Thursday, July 16, 2009

Cheering for Cynicism . . . The Critics

Organized by Daniel Birnbaum, this 53rd version of the venerable Biennale is tidy, disciplined, cautious and unremarkable. If any show can be said to reflect a larger state of affairs in art now, this one suggests a somewhat dull, deflated contemporary art world, professionalized to a fault, in search of a fresh consensus. It has prompted the predictable cooing from wishful insiders, burbling vaguely about newfound introspection and gravity . . .

. . . But the Biennale is meant to be a survey of new art, and while conscientious young artists now dutifully seem to raise all the right questions about urbanism, polyglot society and political activism, their answers look domesticated and already familiar. They look like other art-school-trained art, you might say, which is exactly what Pape and Matta-Clark and the Gutai group didn’t want their work to look like, never mind that the art market ultimately found a way to make a buck off what they did, as it does nearly everything, eventually.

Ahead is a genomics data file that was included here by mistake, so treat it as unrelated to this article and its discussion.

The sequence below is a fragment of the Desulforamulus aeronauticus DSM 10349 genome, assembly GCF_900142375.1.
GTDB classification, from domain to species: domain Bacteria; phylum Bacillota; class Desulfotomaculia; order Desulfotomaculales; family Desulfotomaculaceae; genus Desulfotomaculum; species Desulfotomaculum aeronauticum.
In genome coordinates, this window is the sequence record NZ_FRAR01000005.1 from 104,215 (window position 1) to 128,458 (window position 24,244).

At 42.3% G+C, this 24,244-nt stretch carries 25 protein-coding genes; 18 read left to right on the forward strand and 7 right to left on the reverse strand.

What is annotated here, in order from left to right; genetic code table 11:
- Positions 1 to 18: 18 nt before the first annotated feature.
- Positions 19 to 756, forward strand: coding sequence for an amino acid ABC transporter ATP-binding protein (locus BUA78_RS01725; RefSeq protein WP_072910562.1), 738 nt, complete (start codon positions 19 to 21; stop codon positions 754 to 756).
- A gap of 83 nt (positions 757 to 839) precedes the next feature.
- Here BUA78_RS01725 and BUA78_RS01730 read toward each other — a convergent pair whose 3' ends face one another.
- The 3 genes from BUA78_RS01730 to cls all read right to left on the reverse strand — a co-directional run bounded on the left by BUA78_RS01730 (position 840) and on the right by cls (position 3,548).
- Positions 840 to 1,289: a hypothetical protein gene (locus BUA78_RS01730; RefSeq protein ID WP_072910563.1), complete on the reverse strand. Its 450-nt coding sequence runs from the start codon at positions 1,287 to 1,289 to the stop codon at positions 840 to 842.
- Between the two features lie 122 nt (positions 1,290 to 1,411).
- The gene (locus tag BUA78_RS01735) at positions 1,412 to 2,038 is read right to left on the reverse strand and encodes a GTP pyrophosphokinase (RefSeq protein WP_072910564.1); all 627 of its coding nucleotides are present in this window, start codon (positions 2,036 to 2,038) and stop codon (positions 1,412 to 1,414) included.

For some reason, I continue to be fascinated by a current of extreme cynicism in the writing by art critics since the financial bubble that was forming around art collecting in New York and London nominally popped.

There is a companion article about Art Basel from that week, it follows the same tone but is much more absurd in details. I will have to find the hyperlink so that you can read the quote about all that high falutin arch-consumerist art from those long past "Bush Years."

1 comment:

Pete said...

Since I've known about him, Gordon Matta-Clark has grown in my esteem. The building cuts are some of the most imaginative and poignant pieces of Architecture of the 20th century.